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COVID-19

Auction industry readies for COVID-19 business closures

Kimberly Adams May 13, 2020
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A closed restaurant in Washington, D.C., in March. Auction companies are predicting a wave of closures and liquidations due to the COVID-19 pandemic. Nicholas Kamm/AFP via Getty Images
COVID-19

Auction industry readies for COVID-19 business closures

Kimberly Adams May 13, 2020
Heard on:
A closed restaurant in Washington, D.C., in March. Auction companies are predicting a wave of closures and liquidations due to the COVID-19 pandemic. Nicholas Kamm/AFP via Getty Images
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Some businesses simply won’t survive the losses from the pandemic lockdown — despite trillions of dollars in aid — and will be forced to liquidate.

Often, that requires the help of local auctioneers.

The industry’s a leading indicator of economic trouble; auctioneers know earlier than most when small businesses like restaurants are struggling, and some are predicting a wave of closures and liquidations as a result of the pandemic.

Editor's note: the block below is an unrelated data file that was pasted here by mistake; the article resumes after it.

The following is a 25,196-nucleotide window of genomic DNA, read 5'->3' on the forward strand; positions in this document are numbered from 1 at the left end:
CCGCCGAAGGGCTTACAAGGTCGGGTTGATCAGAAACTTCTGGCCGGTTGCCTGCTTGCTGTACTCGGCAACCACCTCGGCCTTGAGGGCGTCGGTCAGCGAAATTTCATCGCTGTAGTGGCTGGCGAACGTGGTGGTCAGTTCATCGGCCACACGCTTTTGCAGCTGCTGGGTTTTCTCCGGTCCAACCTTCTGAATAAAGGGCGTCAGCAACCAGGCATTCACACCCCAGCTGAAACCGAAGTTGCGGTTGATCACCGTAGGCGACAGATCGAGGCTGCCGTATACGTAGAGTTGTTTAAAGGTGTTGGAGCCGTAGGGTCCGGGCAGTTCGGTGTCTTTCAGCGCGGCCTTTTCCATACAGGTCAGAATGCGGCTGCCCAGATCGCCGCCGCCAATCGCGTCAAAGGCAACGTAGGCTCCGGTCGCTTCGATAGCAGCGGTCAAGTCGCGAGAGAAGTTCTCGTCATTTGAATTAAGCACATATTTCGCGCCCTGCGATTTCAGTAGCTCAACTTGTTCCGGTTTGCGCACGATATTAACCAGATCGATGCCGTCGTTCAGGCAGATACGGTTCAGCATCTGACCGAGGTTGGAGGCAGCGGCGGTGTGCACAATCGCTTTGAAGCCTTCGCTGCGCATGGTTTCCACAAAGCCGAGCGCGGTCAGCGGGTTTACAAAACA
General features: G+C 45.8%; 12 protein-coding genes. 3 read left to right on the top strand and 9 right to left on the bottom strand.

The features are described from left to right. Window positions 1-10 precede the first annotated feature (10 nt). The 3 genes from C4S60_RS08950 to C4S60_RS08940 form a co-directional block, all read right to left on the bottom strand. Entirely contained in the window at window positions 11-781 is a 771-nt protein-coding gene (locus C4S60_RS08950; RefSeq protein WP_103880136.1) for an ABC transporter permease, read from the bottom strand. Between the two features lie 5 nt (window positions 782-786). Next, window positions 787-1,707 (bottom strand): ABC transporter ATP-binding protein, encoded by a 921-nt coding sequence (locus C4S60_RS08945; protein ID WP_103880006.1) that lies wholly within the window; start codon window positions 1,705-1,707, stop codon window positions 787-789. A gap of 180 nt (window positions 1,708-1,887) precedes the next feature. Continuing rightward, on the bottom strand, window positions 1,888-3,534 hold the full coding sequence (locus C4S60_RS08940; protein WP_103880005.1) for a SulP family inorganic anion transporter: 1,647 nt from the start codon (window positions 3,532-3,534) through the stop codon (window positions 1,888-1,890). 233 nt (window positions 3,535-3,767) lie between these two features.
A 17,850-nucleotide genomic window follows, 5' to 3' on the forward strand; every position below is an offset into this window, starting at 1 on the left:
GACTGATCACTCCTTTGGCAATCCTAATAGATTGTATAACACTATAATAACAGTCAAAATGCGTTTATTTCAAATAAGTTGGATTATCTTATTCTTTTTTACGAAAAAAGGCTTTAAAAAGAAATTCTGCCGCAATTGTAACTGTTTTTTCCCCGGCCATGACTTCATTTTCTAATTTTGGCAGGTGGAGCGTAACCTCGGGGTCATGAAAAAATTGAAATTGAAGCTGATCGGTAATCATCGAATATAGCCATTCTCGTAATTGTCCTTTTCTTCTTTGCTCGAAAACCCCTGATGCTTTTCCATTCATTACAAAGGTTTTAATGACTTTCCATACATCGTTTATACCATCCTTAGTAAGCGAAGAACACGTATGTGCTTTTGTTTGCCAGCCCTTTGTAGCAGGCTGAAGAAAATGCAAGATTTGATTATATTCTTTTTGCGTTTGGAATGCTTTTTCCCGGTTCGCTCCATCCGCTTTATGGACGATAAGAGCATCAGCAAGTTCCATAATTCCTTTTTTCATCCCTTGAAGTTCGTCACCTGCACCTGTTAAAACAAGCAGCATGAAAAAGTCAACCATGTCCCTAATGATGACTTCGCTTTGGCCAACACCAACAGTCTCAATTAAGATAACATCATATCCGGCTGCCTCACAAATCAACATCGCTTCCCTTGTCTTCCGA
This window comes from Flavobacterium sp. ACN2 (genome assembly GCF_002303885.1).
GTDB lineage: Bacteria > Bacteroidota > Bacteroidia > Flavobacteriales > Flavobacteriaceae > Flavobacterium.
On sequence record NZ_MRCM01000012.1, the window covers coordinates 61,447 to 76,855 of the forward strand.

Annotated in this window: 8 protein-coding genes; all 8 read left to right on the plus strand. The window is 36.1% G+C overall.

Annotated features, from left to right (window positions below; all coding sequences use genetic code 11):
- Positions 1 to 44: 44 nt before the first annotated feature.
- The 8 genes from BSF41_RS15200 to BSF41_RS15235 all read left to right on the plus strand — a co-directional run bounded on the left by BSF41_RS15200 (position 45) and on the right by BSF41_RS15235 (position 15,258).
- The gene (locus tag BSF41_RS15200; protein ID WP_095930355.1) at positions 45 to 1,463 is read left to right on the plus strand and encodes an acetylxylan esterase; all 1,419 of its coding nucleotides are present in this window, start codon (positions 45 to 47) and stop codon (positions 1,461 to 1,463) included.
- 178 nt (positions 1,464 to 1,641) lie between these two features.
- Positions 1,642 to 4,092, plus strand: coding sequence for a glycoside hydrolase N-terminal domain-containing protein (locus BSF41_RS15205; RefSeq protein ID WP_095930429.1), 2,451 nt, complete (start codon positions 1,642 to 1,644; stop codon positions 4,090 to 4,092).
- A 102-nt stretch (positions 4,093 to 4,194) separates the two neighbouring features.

“They just can’t survive this,” said BJ Jennings, president of Jennings Auction Group in Pennsylvania. “[After] being shut for two months, how much longer will it be — and then trying to restart their businesses? It’s going to be a very, very difficult situation.”

Like many in the auction industry, Jennings has shifted in recent years from the live, fast-talking bidding wars people often think of with auctions. Instead, she hosts many liquidation auctions online.

Jennings’ auction company is temporarily closed as a “nonessential” business in Pennsylvania, but auctions are still happening. And she predicts a spike in the coming months.

“I expect that once we’re able to start conducting business, once the courts reopen to start filing for bankruptcy, we’re going to start seeing an awful lot of filings that are going to be for [business] liquidations,” Jennings said.

And the auction companies that have shifted their operations online will have the advantage. Some, like mid-Atlantic company Rasmus Auctions, post video tours of restaurants it is liquidating and schedule visits and pickups to maintain social distancing.